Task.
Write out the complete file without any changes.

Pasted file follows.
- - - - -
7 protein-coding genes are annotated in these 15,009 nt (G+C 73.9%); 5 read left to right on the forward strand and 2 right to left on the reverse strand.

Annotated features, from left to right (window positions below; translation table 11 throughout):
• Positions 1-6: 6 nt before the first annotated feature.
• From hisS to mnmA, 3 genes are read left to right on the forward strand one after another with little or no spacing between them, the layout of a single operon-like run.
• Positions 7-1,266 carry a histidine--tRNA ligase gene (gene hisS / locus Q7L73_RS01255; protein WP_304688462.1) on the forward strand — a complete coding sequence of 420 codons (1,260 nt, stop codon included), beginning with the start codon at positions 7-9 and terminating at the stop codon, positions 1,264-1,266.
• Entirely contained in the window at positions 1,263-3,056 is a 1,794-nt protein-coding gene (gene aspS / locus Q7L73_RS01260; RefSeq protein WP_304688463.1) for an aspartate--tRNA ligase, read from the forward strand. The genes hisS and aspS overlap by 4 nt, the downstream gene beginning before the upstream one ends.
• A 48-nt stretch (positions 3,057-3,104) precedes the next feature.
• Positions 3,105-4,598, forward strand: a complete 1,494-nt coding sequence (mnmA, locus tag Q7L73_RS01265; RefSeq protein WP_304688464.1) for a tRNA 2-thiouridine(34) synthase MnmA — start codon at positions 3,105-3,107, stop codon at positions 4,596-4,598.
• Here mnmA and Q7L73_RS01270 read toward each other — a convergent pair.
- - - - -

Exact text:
7 protein-coding genes are annotated in these 15,009 nt (G+C 73.9%); 5 read left to right on the forward strand and 2 right to left on the reverse strand.

Annotated features, from left to right (window positions below; translation table 11 throughout):
• Positions 1-6: 6 nt before the first annotated feature.
• From hisS to mnmA, 3 genes are read left to right on the forward strand one after another with little or no spacing between them, the layout of a single operon-like run.
• Positions 7-1,266 carry a histidine--tRNA ligase gene (gene hisS / locus Q7L73_RS01255; protein WP_304688462.1) on the forward strand — a complete coding sequence of 420 codons (1,260 nt, stop codon included), beginning with the start codon at positions 7-9 and terminating at the stop codon, positions 1,264-1,266.
• Entirely contained in the window at positions 1,263-3,056 is a 1,794-nt protein-coding gene (gene aspS / locus Q7L73_RS01260; RefSeq protein WP_304688463.1) for an aspartate--tRNA ligase, read from the forward strand. The genes hisS and aspS overlap by 4 nt, the downstream gene beginning before the upstream one ends.
• A 48-nt stretch (positions 3,057-3,104) precedes the next feature.
• Positions 3,105-4,598, forward strand: a complete 1,494-nt coding sequence (mnmA, locus tag Q7L73_RS01265; RefSeq protein WP_304688464.1) for a tRNA 2-thiouridine(34) synthase MnmA — start codon at positions 3,105-3,107, stop codon at positions 4,596-4,598.
• Here mnmA and Q7L73_RS01270 read toward each other — a convergent pair.